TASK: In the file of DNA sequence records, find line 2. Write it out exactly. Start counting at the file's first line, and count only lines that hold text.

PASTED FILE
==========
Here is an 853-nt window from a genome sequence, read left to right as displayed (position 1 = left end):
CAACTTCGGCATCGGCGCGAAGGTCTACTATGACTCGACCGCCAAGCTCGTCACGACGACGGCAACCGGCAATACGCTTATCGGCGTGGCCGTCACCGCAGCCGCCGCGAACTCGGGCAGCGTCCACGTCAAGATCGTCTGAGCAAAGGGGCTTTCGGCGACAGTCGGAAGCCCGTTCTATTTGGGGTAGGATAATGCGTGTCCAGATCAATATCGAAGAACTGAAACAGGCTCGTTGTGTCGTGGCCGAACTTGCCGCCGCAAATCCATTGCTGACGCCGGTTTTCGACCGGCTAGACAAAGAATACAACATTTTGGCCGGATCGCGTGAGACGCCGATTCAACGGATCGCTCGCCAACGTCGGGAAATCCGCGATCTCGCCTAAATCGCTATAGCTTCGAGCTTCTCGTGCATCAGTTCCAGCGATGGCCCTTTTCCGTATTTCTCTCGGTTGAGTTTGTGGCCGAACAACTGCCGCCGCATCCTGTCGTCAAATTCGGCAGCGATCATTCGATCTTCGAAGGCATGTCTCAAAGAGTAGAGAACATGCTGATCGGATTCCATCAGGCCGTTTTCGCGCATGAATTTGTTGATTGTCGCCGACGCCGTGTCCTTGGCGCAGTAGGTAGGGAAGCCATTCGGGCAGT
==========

CAACTTCGGCATCGGCGCGAAGGTCTACTATGACTCGACCGCCAAGCTCGTCACGACGACGGCAACCGGCAATACGCTTATCGGCGTGGCCGTCACCGCAGCCGCCGCGAACTCGGGCAGCGTCCACGTCAAGATCGTCTGAGCAAAGGGGCTTTCGGCGACAGTCGGAAGCCCGTTCTATTTGGGGTAGGATAATGCGTGTCCAGATCAATATCGAAGAACTGAAACAGGCTCGTTGTGTCGTGGCCGAACTTGCCGCCGCAAATCCATTGCTGACGCCGGTTTTCGACCGGCTAGACAAAGAATACAACATTTTGGCCGGATCGCGTGAGACGCCGATTCAACGGATCGCTCGCCAACGTCGGGAAATCCGCGATCTCGCCTAAATCGCTATAGCTTCGAGCTTCTCGTGCATCAGTTCCAGCGATGGCCCTTTTCCGTATTTCTCTCGGTTGAGTTTGTGGCCGAACAACTGCCGCCGCATCCTGTCGTCAAATTCGGCAGCGATCATTCGATCTTCGAAGGCATGTCTCAAAGAGTAGAGAACATGCTGATCGGATTCCATCAGGCCGTTTTCGCGCATGAATTTGTTGATTGTCGCCGACGCCGTGTCCTTGGCGCAGTAGGTAGGGAAGCCATTCGGGCAGT